Denon DVD-1940 review

Denon’s player offers wide compatibility as well as a reasonable scaler

TechRadar Verdict

Despite some noisy pictures, this is a competent and likeable player


  • +

    Relatively tidy scaling up to 1080p

  • +

    strong SD images too


  • -

    Stereo playback doesn’t quite match the Cambridge

  • -

    some jagged lines caused by scaling

Why you can trust TechRadar We spend hours testing every product or service we review, so you can be sure you’re buying the best. Find out more about how we test.

This is a step-up DVD deck for Denon, a company that already has an enviable reputation for high video processing, so this should be the player to watch.

The DVD-1940 does indeed have a more expensive video chip inside than the entry-level DVD-1740, not to mention DVD-Audio and SACD playback, but the machine itself is a lightweight when compared to some of the competition, and it can't claim the same build quality.

Dull design

Boringly, Denon never changes the design of its separates much. The face-plate is functional and sedate, with a crisp display and a neat symmetrical layout.

The array of logos on the front is reassuring too, including a new legend, DivX Ultra, indicating it can read enhanced DivX features like subtitles and menus.

Noisy images

With both component video and HDMI outputs at the back, the DVD-1940 can deliver deinterlaced standard-def and upscaled hi-def respectively.

The SD feed provides a steady, noise-free image to my reference Optoma projector. As you'd expect with standard-def sources, the image tends to lose detail, like the lines on actors' faces being lost.

Switching to HDMI and increasing the output to 720p results in a modest improvement in detail. The player only just scrapes through our jaggies test.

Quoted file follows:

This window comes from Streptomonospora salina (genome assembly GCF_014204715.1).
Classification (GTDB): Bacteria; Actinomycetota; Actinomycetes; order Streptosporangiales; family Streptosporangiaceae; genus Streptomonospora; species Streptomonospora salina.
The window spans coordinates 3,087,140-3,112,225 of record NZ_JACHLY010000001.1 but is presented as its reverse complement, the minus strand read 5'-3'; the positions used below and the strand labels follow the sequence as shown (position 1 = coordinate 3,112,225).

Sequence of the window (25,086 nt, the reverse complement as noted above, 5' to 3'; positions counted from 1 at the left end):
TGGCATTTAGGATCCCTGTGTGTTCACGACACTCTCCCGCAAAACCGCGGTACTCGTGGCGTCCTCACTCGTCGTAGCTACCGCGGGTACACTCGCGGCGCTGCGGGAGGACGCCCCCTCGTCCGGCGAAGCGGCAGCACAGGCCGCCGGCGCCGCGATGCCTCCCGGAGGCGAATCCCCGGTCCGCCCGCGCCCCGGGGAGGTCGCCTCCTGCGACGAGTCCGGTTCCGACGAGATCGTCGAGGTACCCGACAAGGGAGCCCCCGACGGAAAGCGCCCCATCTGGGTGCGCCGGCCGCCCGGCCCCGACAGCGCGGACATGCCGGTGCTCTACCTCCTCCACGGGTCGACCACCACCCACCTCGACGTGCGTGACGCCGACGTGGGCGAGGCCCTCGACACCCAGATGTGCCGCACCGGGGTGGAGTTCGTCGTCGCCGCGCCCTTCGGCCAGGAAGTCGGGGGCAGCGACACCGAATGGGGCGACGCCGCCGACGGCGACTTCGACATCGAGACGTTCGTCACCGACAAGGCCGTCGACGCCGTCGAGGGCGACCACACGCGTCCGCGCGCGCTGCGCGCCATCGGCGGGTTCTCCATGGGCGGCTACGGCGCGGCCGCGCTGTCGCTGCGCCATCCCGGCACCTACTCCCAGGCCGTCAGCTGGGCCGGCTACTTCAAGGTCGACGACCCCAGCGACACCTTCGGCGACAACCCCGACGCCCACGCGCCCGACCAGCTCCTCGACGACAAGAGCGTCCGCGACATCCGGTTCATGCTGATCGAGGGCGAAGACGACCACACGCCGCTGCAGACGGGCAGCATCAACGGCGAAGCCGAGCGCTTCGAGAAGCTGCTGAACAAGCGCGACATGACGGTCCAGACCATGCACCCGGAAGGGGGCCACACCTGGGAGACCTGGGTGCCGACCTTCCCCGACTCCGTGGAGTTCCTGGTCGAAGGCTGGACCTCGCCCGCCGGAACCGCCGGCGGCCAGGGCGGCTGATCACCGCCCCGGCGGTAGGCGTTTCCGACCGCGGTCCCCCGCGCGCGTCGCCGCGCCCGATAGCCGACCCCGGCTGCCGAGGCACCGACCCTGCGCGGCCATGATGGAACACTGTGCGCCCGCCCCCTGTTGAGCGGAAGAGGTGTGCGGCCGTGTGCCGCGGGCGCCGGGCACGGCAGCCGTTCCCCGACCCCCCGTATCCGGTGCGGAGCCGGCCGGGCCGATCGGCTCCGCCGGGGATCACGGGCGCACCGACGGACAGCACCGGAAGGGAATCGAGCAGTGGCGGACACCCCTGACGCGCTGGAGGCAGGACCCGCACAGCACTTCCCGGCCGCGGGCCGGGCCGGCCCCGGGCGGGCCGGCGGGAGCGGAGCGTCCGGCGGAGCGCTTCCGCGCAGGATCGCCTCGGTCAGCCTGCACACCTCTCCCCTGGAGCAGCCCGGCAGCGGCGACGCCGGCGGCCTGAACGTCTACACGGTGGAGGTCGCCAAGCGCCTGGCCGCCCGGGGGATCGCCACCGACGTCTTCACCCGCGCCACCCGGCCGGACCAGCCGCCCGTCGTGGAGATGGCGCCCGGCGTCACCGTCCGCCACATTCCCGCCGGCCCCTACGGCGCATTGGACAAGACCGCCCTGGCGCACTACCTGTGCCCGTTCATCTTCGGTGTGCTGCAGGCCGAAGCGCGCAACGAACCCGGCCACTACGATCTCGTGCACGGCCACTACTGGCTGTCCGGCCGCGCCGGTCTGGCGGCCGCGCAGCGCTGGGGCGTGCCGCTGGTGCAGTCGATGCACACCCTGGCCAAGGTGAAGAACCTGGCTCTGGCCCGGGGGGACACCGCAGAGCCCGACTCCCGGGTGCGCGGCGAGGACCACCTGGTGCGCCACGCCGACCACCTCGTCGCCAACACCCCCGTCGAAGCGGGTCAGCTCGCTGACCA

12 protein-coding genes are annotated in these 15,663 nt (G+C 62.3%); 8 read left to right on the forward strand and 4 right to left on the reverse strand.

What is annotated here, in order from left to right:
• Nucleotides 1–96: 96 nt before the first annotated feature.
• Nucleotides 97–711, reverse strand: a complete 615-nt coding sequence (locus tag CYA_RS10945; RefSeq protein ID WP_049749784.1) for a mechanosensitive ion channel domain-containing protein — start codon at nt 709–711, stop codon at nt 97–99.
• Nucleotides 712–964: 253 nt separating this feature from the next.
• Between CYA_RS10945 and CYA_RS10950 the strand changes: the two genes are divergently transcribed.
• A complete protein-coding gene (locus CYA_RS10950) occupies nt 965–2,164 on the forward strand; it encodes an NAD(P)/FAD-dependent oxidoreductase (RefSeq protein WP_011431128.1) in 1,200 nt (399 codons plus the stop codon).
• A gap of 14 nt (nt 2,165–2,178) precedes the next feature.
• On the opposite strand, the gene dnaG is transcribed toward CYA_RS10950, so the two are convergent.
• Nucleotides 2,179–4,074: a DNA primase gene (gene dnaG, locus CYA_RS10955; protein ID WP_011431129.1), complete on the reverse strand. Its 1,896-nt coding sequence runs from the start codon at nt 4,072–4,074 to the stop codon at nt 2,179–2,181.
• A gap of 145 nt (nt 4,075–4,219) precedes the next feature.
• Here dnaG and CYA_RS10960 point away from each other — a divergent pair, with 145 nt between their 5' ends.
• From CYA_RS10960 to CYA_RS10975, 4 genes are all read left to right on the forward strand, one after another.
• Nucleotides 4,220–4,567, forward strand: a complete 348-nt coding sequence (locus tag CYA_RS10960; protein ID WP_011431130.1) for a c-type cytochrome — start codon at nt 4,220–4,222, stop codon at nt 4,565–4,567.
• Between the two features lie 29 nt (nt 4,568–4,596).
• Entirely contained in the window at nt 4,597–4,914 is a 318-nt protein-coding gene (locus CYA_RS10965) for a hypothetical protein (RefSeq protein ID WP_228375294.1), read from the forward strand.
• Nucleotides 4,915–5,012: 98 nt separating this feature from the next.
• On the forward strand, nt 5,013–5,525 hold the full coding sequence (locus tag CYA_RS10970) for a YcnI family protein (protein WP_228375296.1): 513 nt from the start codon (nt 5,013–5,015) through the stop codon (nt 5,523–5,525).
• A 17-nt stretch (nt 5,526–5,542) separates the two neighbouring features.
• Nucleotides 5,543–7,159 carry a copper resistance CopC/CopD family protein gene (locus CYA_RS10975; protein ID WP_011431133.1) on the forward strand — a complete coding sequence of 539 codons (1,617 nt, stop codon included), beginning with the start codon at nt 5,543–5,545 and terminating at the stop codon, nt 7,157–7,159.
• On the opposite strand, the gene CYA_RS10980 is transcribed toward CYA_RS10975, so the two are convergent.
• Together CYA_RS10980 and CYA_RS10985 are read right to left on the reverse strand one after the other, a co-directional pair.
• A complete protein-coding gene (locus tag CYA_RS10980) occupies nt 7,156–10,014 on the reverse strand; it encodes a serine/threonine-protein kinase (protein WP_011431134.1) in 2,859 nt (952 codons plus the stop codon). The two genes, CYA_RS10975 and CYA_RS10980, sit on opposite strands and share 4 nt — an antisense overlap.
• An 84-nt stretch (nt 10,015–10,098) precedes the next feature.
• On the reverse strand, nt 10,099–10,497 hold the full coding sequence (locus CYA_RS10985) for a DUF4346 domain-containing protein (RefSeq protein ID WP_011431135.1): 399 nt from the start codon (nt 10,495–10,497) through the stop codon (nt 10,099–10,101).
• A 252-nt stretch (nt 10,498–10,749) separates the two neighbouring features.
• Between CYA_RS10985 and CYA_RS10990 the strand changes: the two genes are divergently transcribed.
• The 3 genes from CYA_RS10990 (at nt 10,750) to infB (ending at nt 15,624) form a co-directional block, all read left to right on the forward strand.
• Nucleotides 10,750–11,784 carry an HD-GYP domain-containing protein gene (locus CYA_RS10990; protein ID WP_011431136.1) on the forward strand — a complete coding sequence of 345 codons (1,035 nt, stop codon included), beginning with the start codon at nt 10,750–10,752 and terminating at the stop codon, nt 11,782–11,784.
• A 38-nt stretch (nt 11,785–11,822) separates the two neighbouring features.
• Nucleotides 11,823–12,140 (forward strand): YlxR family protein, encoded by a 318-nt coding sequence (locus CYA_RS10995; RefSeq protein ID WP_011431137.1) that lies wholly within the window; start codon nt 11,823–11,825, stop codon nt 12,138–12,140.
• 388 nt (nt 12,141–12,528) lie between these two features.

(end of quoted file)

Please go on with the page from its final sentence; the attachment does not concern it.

Some breakup occurs as the processor struggles to keep up with the sweeping image, but not enough to fail totally.

Good motion handling

Cranking up to 1080p is a bigger challenge, but the Denon again passes, delivering fairly smooth motion with few hiccups.

Noticeable on the Optoma's projected image is how detail at the back of the room in each scene appears to be more focused, rather than the soft mush of the unscaled feed.

It's still obvious that this isn't real high-definition, but there is a subtle improvement at the highest output resolution. The more expensive Denon scaler clearly works.

Strong SACD playback

Sonically, the player is variable. The basic analogue stereo output is unimpressive on its own, sounding less expansive than that on some of the competition.

But its DVD-Audio and SACD performance, using the analogue multichannel outputs, is much more entertaining. Likewise, the surround soundtrack on Sunshine sounds similarly open.

This is not Denon's most musical player, but it handles SD video well and more importantly, its 720p and 1080p output bring modest improvements to the picture quality.

On this model we rate the scaler as not just another cynical selling point.

The TechRadar hive mind. The Megazord. The Voltron. When our powers combine, we become 'TECHRADAR TEAM'. You'll usually see this author name when the entire team has collaborated on a project or an article, whether that's a run-down ranking of our favorite Marvel films, or a round-up of all the coolest things we've collectively seen at annual tech shows like CES and MWC. We are one.